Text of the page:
Youth Task Force launches RTI Awareness Campaign

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The Right to Information Act of 2005 has received much coverage in all media and is perhaps the government legislation that people are most familiar with. So what do you do if, for example, you want to know why there aren’t enough street lights on your campus inspite of a budgetary allocation? You file an application under the RTI Act. However, when it comes to actual implementation, not too many people are comfortable with the actual process.

The Youth Task Force aims at easing the process of filing RTI applications for college students. The organisation, set up in 2007, wants students to be aware of the RTI and its uses, apart from of course how one goes about actually putting it to practical use. The RTI Act can be used to procure information from the authorities for issues relating to infrastructure such as your canteen and roads to academic issues like internal assessments and moderation of marks. While the members of the Youth Task Force will not actually file the RTI application for you, they will guide you along in the process of filing one. They want to help “break the opaqueness of the system”, which of course is perhaps what the authors of the Act intended in the first place. In terms of more local issues, they want to bring about a little more “transparency in administration in North Campus”, according to Ankita, a member of the Youth Task Force.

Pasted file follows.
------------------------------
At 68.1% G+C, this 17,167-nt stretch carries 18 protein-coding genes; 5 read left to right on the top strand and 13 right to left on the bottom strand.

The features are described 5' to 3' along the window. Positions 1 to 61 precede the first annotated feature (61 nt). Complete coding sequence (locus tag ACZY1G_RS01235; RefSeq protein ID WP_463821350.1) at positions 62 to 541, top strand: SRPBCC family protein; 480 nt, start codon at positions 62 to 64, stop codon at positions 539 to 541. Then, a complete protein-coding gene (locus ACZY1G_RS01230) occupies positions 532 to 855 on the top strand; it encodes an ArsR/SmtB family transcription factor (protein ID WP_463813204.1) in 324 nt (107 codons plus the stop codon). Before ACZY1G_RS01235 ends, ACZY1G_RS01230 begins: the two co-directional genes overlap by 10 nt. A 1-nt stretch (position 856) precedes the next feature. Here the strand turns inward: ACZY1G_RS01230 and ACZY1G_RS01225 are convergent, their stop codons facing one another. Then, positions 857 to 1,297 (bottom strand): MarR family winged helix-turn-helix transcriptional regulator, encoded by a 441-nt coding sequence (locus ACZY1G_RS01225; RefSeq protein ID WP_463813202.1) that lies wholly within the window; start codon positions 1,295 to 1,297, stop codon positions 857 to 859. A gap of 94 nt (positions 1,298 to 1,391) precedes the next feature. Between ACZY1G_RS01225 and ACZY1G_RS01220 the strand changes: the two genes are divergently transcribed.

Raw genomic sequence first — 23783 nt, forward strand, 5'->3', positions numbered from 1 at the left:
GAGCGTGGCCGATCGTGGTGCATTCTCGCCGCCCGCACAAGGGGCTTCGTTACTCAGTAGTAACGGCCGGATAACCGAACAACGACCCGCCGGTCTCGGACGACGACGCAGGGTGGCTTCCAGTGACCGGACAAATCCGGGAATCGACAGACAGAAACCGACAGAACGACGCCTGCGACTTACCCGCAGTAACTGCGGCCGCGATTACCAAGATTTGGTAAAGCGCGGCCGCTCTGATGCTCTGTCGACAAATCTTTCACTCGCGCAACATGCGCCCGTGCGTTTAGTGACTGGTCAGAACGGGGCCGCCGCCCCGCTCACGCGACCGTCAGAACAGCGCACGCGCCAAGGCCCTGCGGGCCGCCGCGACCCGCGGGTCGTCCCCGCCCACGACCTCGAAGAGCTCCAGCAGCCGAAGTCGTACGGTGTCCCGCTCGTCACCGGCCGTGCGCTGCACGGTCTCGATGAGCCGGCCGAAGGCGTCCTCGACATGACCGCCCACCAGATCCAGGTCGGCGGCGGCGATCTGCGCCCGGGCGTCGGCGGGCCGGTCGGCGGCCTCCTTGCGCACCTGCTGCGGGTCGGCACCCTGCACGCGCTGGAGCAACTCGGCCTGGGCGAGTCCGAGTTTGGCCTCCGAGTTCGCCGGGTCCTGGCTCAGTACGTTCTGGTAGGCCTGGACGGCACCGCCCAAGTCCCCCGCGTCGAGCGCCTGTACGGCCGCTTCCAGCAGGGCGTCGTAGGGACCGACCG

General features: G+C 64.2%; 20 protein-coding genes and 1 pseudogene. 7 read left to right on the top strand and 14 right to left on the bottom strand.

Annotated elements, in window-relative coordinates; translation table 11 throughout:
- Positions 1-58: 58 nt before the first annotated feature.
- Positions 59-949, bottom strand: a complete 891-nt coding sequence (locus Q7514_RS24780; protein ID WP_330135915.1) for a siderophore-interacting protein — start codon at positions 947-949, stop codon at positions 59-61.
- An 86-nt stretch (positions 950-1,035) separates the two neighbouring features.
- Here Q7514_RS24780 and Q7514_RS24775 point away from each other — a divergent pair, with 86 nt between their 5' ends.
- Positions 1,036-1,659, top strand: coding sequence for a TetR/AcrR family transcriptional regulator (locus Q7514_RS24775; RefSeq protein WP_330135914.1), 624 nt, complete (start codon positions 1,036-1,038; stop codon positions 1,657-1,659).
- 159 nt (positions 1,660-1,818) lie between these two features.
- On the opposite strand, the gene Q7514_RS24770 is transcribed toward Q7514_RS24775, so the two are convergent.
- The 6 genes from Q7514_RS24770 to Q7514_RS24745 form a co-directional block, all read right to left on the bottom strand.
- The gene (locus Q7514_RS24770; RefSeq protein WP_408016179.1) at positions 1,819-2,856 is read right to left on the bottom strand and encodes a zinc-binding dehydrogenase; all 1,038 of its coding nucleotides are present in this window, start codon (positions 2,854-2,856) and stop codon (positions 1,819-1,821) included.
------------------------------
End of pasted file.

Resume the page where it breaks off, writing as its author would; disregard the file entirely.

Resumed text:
The last issue that the YTF dealt with was the sometimes esoteric and irrational moderation of marks. Considering the fact that moderation of marks affects a large number of students across colleges and courses, this is definitely one issue that needs to be taken seriously by a large number of students.

The YTF is currently working with Awaz, another NGO that deals with students and the RTI, and based out of the Faculty of Law.

Journalism has been called the “first rough draft of history”. D.U.B may be termed as the first rough draft of DU history. Freedom to Express.

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